I have this feeling when I get something new: a new car, or a new outfit, or a new journal.... I'm excited because it’s so cool and I have great plans for it, but I'm unsure when to actually start using it (driving it, writing in it, wearing it). I want it to be “just right” and I’m afraid if I screw it up in the beginning (wreck the car, write something awkward on the first page, etc), it’ll be screwed up forever. This – my first blog post – is even more intimidating.
As I thought about starting a blog, several reasons to abandon the idea came to mind:
1) What if I write about something here and later change my mind?
Remember all the flack John Kerry got for voting one way, then another? What if 10 minutes from now, 10 months from now, or 10 years from now I come to the realization that what I wrote on here was uninformed/immature/unnecessary? Then my foolishness is forever enshrined on the internet.
2) What if I get the facts wrong?
I’m not just talking about changing my mind about something, but what if I'm wrong about something that's written in stone? It’s one thing to find out you’re wrong during a dinner debate with friends it’s another to put your thoughts out there - permanently - for anyone to read and critique.
3) There’s no filter.
I'm writing a book for professional Christian women. I have a number of reviewers (read: fabulous friends) who read everything I write before it "goes anywhere." These friends have improved my content and stopped me from saying something foolish. But there's no filter on a blog!
Or, blogs are often the perfect platform for over-sharing - like when authors drone on-and-on about something from their life that only they care about. Sometimes blogs are riddled with horrible misspellings which cause me to cringe.
4) Can I keep up with it?
Am I going to be like one of those people who joins the gym in January but only ever shows up about four times? It’s not uncommon to find someone who started blogging seven times per week, and stopped after three months - their latest post is from 2008....
5) Do I have anything to say worth sharing? What if other people don’t think I have anything worth saying?
The fear of rejection is enough to keep me away.
But obviously, you are reading my blog and here are the reasons that won out. If you’re thinking of putting yourself out there in blog form, or undertaking some other risky business, give these responses some consideration:
1) "I reserve the right to change my mind as more information becomes available to me."
I’m not sure who officially coined that term (Google isn’t sure either) but we all change our minds. To expect myself to have it all figured out before I ever put pen-to-paper is absurd. Writing on here will be part of me figuring it out. I don’t have all the answers, that’s for sure. Hopefully, I’ll be humble enough to remember that!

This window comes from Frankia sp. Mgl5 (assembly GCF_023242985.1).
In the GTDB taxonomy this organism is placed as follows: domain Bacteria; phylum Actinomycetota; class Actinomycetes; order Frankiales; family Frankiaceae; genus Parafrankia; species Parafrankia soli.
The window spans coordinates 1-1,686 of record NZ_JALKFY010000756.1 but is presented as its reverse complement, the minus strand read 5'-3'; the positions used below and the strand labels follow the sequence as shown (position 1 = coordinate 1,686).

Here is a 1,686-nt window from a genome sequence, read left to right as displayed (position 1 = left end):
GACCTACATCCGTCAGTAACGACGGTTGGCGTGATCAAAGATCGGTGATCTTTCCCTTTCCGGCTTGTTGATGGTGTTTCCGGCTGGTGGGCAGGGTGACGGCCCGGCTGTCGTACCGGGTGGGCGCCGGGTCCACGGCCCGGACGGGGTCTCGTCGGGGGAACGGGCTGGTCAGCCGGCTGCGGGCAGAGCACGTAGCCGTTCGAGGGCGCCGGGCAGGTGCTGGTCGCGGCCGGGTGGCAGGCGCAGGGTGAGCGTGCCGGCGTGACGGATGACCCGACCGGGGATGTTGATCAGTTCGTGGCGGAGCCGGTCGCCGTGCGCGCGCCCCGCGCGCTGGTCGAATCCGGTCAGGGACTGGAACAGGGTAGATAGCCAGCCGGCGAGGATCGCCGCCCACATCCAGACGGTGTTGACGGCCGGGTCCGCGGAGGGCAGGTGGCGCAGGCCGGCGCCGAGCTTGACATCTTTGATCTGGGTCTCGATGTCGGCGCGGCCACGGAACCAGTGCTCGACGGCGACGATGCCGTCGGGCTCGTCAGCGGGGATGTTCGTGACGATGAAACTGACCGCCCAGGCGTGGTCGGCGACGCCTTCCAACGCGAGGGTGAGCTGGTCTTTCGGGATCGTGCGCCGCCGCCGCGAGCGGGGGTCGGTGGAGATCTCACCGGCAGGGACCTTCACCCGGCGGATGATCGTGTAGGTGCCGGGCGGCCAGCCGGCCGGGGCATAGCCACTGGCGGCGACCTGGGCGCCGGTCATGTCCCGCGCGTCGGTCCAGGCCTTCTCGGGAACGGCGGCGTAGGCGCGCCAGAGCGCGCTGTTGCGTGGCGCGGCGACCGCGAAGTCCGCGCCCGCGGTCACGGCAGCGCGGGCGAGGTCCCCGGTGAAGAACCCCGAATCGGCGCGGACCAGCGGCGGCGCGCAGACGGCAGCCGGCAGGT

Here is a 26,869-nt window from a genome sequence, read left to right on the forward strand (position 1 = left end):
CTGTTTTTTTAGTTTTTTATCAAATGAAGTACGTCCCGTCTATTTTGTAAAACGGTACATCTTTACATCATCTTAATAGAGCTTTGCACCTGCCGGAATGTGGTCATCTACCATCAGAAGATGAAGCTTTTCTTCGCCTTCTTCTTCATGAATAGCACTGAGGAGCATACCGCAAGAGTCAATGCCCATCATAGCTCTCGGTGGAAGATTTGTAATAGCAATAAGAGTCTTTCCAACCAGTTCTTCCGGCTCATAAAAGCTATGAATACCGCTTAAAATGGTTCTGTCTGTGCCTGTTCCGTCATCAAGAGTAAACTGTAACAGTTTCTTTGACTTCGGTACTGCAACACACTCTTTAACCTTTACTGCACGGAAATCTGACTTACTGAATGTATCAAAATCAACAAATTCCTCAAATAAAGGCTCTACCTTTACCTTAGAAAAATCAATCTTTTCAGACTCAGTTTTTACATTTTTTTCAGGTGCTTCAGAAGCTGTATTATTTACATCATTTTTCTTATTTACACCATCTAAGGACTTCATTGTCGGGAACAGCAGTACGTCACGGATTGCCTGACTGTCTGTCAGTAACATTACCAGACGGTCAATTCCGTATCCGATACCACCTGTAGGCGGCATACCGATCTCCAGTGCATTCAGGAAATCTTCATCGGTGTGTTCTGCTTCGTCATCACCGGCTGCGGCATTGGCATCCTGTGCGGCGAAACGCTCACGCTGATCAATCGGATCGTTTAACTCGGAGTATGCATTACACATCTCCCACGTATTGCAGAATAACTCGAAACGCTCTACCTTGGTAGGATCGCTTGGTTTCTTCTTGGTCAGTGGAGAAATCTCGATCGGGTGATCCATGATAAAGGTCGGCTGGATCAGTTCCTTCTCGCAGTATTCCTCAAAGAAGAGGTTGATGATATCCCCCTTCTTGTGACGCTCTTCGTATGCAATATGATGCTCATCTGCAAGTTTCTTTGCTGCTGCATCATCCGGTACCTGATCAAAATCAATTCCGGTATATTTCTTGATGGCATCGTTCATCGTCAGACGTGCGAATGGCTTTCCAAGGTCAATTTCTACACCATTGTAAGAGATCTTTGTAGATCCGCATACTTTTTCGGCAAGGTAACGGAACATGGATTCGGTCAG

2) Will I be flat out wrong? Well, I don’t think most of what I’ll write about will be black-or-white subjects. But I’ll also remember that even facts change (The earth used to be flat. Bloodletting used to be the cure for almost any medical ailment. And what’s the story with Pluto? Is it a planet or isn’t it?)
3) Will I ramble? I'm going to blog primarily about the intersection of work and faith and the writing process. Hopefully this will keep me on track and keep the blog from being too autobiographical (who wants to read what I had for breakfast anyway?). As for typos - I’ll be enlisting the help of spell-check and occasional pre-readers.
4) Can I keep up with it? When I’m half-way through training for a race, I usually give myself encouragement in the form of a new article of athletic attire - a cute shirt or new running tights. It perks me up. For some reason I seem to like running more when I think I look cuter. My goal is to blog 4-to-6 times per month for six months. I think that’s a goal I can reach, and maybe even beat! I don’t know what the blogging version of a new shirt is, but maybe I’ll try something like that at month three!
Fear of quitting is a silly reason to never try something. That wise old man Mark Twain said: the secret to getting ahead is getting started. If you’re holding back on something you’ve always wanted to do because you’re afraid you won’t finish it – you’re right. You won’t finish it because you’ll never start it.
And If my blog becomes one of the thousands out there with 4-year-old “most recent post” - life will go on.
5) Do I have anything to say? These topics are things my friends and I talk about all the time - and I keep running into more people who want to talk about them too. I’m just going to continue the conversation online.
As for you – if you’re afraid to put yourself out there, consider Seth Godin’s thoughts from his book “Linchpin: Are you Indispensible?”
What we want, what we need, what we must have are indispensable human beings. We need original thinkers, provocateurs and people who care. We need marketers who can lead, salespeople able to risk making a human connection, passionate change makers willing to be shunned if it is necessary for them to make a point. Every organization needs a linchpin –– the one person who can bring it together and make a difference. We need artists.
Let me know what you're doing - I'll cheer for you!